Trial expectations

The trial is expected to take roughly one week and will include testimony from GOP mapmakers, redistricting experts and Democrats who argue they have been marginalized because of current legislative or congressional maps.

The suit was filed on behalf of several Democratic voters and the League of Women Voters of Michigan, whose past president was the first witness called to testify for the plaintiffs.

Susan Smith of Ypsilanti said she is a Democratic voter in the 12th Congressional District and 18th state Senate District, which are “packed” with other Democrats.

“I know that no matter how I vote, a Democrat is going to win the general election,” Smith testified. “If I wasn’t packed in with so many Democrats, I might have more influence in another district as to the outcome of a particular election.”

Smith said she attended a state Senate committee hearing in 2011 and was dismayed when majority Republicans quickly approved district lines that were described on paper only by census tracts that she could not understand.

“I could not figure out what district I was in,” she said. “After sitting through that hearing and seeing the lack of transparency, the lack of public involvement, the lack of even communicating what the maps were at that point before they voted on them, that’s when I thought, ‘Wow, the league has got to get involved.’”

GOP: Map rules followed

Republican attorneys noted mapmakers who drew the 2011 districts were required to follow several laws, including population requirements, the Michigan Apol standards that generally discourage county or municipal line breaks, and preclearance for two areas federally mandated under the Voting Rights Act.

“To the extent that politics was considered, it was subordinate to these other factors,” said Torchinsky, telling judges that it should come as no surprise that lawmakers had a motivation to protect their own seats or majorities.

Michigan Democrats picked up legislative and congressional seats in 2018, he noted, suggesting claims of a durable gerrymander have proven wrong in other states.

Democrats flipped two U.S. House seats in 2018 and now represent seven of the state’s 14 congressional districts. Fellow GOP attorney Shawn Sheehy pointed out the split was the most common projection in thousands of computer-generated maps produced by plaintiff expert Jowei Chen of the University of Michigan.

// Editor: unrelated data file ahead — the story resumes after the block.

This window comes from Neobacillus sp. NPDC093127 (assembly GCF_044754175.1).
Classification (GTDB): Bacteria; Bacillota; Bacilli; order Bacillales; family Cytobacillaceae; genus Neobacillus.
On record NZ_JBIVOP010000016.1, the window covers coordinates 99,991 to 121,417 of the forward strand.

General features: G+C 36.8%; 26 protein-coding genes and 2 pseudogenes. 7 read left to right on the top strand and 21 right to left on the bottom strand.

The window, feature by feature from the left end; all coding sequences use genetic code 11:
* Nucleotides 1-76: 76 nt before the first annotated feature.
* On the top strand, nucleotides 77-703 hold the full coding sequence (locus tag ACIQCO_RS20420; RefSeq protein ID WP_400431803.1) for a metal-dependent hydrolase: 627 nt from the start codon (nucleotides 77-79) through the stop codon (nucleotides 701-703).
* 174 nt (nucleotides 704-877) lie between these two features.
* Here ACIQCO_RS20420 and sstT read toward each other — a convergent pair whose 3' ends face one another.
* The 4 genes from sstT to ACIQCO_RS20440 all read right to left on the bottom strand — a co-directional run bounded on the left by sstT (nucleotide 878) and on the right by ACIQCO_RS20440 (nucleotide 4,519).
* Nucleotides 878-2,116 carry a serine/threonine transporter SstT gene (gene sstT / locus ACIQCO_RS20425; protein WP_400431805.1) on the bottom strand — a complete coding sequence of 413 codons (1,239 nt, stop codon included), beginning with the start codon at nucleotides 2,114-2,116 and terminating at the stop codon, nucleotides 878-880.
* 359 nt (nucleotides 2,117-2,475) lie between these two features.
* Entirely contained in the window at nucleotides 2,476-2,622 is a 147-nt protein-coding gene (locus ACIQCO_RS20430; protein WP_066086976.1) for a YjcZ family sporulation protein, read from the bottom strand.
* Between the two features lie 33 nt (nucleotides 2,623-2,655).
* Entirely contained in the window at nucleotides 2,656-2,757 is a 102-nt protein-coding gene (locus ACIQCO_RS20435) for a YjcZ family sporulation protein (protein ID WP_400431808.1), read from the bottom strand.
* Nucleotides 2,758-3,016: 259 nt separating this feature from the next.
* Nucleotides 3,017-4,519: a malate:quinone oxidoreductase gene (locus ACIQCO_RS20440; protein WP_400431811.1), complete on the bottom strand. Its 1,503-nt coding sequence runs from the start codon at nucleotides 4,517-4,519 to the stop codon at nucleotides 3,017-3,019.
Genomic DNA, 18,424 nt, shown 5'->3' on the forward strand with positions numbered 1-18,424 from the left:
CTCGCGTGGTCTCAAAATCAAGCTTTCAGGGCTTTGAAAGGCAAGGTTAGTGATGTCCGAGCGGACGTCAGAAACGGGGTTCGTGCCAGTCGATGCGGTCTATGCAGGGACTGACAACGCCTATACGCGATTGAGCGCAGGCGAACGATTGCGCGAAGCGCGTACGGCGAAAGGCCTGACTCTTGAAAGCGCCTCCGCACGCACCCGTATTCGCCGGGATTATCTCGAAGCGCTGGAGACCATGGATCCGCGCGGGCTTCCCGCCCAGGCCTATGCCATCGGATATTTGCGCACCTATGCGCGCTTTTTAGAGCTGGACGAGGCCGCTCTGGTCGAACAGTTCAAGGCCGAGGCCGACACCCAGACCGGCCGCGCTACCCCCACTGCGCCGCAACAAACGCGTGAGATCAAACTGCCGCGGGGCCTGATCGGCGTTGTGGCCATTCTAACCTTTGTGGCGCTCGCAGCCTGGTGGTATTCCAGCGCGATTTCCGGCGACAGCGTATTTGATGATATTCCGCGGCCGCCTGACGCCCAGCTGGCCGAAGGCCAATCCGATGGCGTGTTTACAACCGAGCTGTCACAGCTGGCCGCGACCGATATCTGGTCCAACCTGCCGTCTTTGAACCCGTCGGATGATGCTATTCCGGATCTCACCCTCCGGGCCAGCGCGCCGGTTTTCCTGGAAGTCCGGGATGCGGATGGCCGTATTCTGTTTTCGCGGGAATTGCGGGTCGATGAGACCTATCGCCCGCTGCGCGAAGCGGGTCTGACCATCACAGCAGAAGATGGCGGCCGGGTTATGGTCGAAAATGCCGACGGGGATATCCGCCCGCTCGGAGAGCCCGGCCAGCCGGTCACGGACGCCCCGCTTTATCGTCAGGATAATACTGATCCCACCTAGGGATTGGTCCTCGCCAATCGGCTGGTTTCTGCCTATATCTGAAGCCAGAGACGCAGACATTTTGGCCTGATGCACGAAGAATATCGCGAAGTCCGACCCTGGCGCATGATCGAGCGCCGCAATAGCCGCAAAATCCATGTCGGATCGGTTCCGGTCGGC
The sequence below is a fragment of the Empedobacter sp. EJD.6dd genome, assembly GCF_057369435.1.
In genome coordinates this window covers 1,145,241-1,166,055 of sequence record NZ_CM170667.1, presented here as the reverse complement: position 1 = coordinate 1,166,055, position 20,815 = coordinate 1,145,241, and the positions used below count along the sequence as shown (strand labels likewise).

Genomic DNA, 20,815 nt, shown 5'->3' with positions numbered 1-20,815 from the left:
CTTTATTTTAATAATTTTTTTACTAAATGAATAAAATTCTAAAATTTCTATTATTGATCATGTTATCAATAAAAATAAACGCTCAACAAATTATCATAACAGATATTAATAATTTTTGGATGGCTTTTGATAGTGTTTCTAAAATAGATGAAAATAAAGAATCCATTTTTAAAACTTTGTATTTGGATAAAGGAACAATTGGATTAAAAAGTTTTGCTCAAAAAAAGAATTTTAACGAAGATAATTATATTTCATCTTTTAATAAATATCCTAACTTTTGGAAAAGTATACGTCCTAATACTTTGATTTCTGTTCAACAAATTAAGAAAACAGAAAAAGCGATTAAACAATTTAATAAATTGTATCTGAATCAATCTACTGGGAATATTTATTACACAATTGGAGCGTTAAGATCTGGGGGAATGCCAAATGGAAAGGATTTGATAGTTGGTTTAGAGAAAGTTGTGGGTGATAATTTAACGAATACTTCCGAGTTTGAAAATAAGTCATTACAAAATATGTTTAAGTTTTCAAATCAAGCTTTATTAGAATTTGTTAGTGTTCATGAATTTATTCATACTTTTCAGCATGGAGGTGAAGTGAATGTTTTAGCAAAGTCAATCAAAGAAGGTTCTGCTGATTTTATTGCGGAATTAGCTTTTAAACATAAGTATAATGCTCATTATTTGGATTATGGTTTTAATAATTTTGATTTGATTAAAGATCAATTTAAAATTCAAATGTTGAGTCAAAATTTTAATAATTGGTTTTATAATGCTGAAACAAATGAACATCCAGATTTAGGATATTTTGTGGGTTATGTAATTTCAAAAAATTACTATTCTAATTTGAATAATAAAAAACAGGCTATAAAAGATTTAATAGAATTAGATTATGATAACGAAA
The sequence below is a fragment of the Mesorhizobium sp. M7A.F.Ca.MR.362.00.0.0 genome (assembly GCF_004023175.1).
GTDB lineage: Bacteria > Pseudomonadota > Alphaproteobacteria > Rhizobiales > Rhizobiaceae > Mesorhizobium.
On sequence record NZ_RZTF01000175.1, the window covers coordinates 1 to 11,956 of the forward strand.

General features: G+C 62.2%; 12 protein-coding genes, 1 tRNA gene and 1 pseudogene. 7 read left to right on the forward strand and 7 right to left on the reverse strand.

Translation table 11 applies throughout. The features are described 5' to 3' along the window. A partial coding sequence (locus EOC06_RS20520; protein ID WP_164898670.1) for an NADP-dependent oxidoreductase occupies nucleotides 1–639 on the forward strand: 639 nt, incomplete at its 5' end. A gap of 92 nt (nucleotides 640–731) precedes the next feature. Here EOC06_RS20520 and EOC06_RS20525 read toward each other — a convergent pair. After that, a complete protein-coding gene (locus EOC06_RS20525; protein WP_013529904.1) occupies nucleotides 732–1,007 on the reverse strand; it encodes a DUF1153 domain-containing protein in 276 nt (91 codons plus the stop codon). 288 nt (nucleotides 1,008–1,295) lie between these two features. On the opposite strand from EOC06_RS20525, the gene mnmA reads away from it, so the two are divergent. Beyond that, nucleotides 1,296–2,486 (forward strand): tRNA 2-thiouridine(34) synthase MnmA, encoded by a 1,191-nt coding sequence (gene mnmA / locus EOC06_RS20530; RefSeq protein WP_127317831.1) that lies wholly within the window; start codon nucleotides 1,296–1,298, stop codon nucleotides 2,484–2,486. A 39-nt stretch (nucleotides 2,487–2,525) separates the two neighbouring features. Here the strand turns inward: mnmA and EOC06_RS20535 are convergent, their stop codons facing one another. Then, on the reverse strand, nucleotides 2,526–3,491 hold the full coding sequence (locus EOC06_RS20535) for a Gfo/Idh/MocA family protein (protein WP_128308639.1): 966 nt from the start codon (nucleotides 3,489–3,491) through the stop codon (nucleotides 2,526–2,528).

Sheehy also noted that a Democrat for whom Smith has voted, then-state Sen. Rebekah Warren of Ann Arbor, voted for the 2011 redistricting plan in the Legislature.

Should the court rule that unconstitutional gerrymandering occurred, it would be “improper” for the court to force state Senate elections in 2020, said attorney Gary Gordon, who represents some of the GOP intervenors. State senators now in office were elected last year to serve four-year terms through 2022.

“It would violate the terms of office for which these people are elected and would require them to run for three elections in a matter of six years,” Gordon said. “The Senate is designed to be a four-year institution.”

Proving discriminatory intent

Plaintiff attorneys are attempting to prove the Legislature had discriminatory intent to dilute the power of Democratic voters and that the maps they approved in 2011 would continue the discrimination if used again in 2020.

Michigan voters last fall approved the creation of an independent redistricting commission that will draw new political district lines for 2022 and beyond.

Yeager highlighted a series of documents obtained by plaintiffs last week after the court rejected claims of attorney-client privilege for weekly GOP redistricting meetings at a law firm.

“Now that we have had a spectacular election outcome, it’s time to make sure the Democrats cannot take it away from us in 2011 and 2012,” said a November 2010 memo from the Republican National Committee.

That memo from “before the gerrymander started” shows the national Republican Party was already offering input to Michigan mapmakers, warning of likely lawsuits and recommending talking points, Yeager said.

Attorneys for Republican lawmakers are challenging whether plaintiffs have “standing” to challenge the maps, why they waited for three election cycles to file the complaint and whether there are any accurate methods to measure gerrymandering.

The panel overseeing the case is comprised of Sixth Circuit Court of Appeals Judge Eric Clay, District Court Judge Denise Page Hood and Quist. Clay and Hood were both appointed to the bench by former President Bill Clinton, a Democrat, while Quist was appointed by former President George H.W. Bush, a Republican.

Gordon, in his opening statement for state Senate Republicans, blasted what he called “out-of-context emails” and expert analysis that “makes a good headline” but does not prove intentional gerrymandering.

While experts have used computer programs to draw “better” maps, “better doesn’t matter as long as the plan adopted by the Legislature is constitutional,” Gordon argued.